12.3 NON-EQUILIBRIUM PRICE MODELS

The concept of market clearing that is used in determining price of

the risky asset in the adaptive equilibrium models does not accurately

reflect the way real markets work. In fact, the number of shares

involved in trading varies with time, and price is essentially a dynamic

variable. A simple yet reasonable alternative to the price-clearing

paradigm is the equation of price formation that is based on the

empirical relation between price change and excess demand [4].

Different agent decision-making rules may be implemented within

this approach. Here the elaborated model offered by Lux [11] is

described. In this model, two groups of agents, namely chartists and

fundamentalists, are considered. Agents can compare the efficiency of

different trading strategies and switch from one strategy to another.

Therefore, the numbers of chartists, n

c

(t), and fundamentalists, n

f

(t),

vary with time while the total number of agents in the market N is

assumed constant. The chartist group in turn is sub-divided into

optimistic (bullish) and pessimistic (bearish) traders with the numbers

n

þ

(t) and n

(t), respectively

n

c

(t) þ n

f

(t) ¼ N, n

þ

(t) þ n

(t) ¼ n

c

(t) (12:3:1)

Several aspects of trader behavior are considered. First, the chartist

decisions are affected by the peer opinion (so-called mimetic conta-

gion). Secondly, traders change strategy while seeking optimal per-

formance. Finally, traders may exit and enter markets. The bullish

chartist dynamics is formalized in the following way:

dn

þ

=dt ¼ (n

p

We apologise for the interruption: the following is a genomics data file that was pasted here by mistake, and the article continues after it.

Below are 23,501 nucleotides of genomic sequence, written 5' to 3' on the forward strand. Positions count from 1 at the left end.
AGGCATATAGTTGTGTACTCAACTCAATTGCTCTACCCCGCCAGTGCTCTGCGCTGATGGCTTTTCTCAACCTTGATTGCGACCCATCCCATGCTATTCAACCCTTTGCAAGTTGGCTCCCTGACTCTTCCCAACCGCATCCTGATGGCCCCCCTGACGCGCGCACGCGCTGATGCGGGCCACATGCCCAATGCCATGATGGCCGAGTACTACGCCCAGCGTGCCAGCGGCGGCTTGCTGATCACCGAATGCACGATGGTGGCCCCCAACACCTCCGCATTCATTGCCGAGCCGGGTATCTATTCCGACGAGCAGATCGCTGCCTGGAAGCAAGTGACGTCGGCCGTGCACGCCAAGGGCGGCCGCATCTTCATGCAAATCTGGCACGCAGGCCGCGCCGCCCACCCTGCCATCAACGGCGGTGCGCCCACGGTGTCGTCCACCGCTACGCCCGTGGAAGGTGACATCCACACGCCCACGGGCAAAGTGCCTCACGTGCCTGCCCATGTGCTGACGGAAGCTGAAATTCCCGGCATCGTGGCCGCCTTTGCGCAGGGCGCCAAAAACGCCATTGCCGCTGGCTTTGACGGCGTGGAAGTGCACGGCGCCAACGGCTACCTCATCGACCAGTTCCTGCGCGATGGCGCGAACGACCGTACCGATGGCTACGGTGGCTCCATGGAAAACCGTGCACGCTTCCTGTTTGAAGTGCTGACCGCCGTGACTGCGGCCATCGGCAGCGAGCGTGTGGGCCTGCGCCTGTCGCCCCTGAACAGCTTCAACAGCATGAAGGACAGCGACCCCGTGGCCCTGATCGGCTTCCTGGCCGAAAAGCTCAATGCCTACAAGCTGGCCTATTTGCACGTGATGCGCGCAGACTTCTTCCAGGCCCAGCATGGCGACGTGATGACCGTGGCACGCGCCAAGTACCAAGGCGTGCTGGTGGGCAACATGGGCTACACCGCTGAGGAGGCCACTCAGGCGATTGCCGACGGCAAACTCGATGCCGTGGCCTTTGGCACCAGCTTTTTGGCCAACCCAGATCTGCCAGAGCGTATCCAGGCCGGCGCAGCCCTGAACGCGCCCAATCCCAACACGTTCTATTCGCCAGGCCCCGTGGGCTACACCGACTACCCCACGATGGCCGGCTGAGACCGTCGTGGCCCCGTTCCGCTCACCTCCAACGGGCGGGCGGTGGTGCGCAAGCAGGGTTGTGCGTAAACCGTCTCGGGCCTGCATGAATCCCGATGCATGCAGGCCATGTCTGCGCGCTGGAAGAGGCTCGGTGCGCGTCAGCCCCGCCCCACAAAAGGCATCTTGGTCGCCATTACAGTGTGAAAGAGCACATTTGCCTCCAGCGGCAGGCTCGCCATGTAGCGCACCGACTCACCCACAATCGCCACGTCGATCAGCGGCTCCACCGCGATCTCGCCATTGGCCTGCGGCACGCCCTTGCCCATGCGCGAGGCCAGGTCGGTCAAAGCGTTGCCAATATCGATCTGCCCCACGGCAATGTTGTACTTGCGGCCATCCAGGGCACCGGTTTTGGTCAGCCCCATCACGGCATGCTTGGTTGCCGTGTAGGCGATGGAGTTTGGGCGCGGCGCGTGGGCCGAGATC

þ

n

þ

p

þ

)(1 n

f

=N) þ mimetic contagion

n

f

n

þ

(p

þf

p

fþ

)=N þ changes of strategy

(b a)n

þ

market entry and exit (12:3:2)

Here, p

ab

denotes the probability of transition from group b to group

a. Similarly, the bearish chartist dynamics is given by

dn

=dt ¼ (n

þ

p

þ

n

p

þ

)(1 n

f

=N) þ mimetic contagion

n

f

n

(p

f

p

f

)=N þ changes of strategy

(b a)n

market entry and exit (12:3:3)

It is assumed that traders entering the market start with the chartist

strategy. Therefore, constant total number of traders yields the

134 Agent-Based Modeling of Financial Markets

relation b ¼ aN=n

c

. Equations (12.3.1)–(12.3.3) describe the dynam-

ics of three trader groups (n

f

,n

þ

,n

) assuming that all transfer

probabilities p

ab

are determined. The change between the chartist

bullish and bearish mood is given by

p

þ

¼ 1=p

þ

¼ n

1

exp(U

1

),

U

1

¼ a

1

(n

þ

n

)=n

c

þ (a

2

=n

1

)dP=dt (12:3:4)

where n

1

, a

1

and a

2

are parameters and P is price. Conversion of

fundamentalists into bullish chartists and back is described with

p

þf

¼ 1=p

fþ

¼ n

2

exp(U

21

),

U

21

¼ a

3

((r þ n

1

2

dP=dt)=P R sj(P

f

P)=Pj) (12:3:5)

where n

2

and a

3

are parameters, r is the stock dividend, R is the

average revenue of economy, s is a discounting factor 0 < s < 1, and

P

f

is the fundamental price of the risky asset assumed to be an input

parameter. Similarly, conversion of fundamentalists into bearish

chartists and back is given by

p

f

¼ 1=p

f

¼ n

2

exp(U

22

),

U

22

¼ a

3

(R (r þ n

1

2

dP=dt)=P sj(P

f

P)=Pj) (12:3:6)

Price P in (12.3.4)–(12.3.6) is a variable that still must be defined.

Hence, an additional equation is needed in order to close the system

(12.3.1)–(12.3.6). As it was noted previously, an empirical relation

between the price change and the excess demand constitutes the

specific of the non-equilibrium price models

4

dP=dt ¼ bD

ex

(12:3:7)

In the model [11], the excess demand equals

D

ex

¼ t

c

(n

þ

n

) þ gn

f

(P

f

P) (12:3:8)

The first and second terms in the right-hand side of (12.3.8) are the

excess demands of the chartists and fundamentalists, respectively;

b,t

c

and g are parameters.

The system (12.3.1)–(12.3.8) has rich dynamic properties deter-

mined by its input parameters. The system solutions include stable

equilibrium, periodic patterns, and chaotic attractors. Interestingly,

the distributions of returns derived from the chaotic trajectories

may have fat tails typical for empirical data. Particularly in [14], the

Agent-Based Modeling of Financial Markets 135

Get *Quantitative Finance for Physicists* now with the O’Reilly learning platform.

O’Reilly members experience live online training, plus books, videos, and digital content from nearly 200 publishers.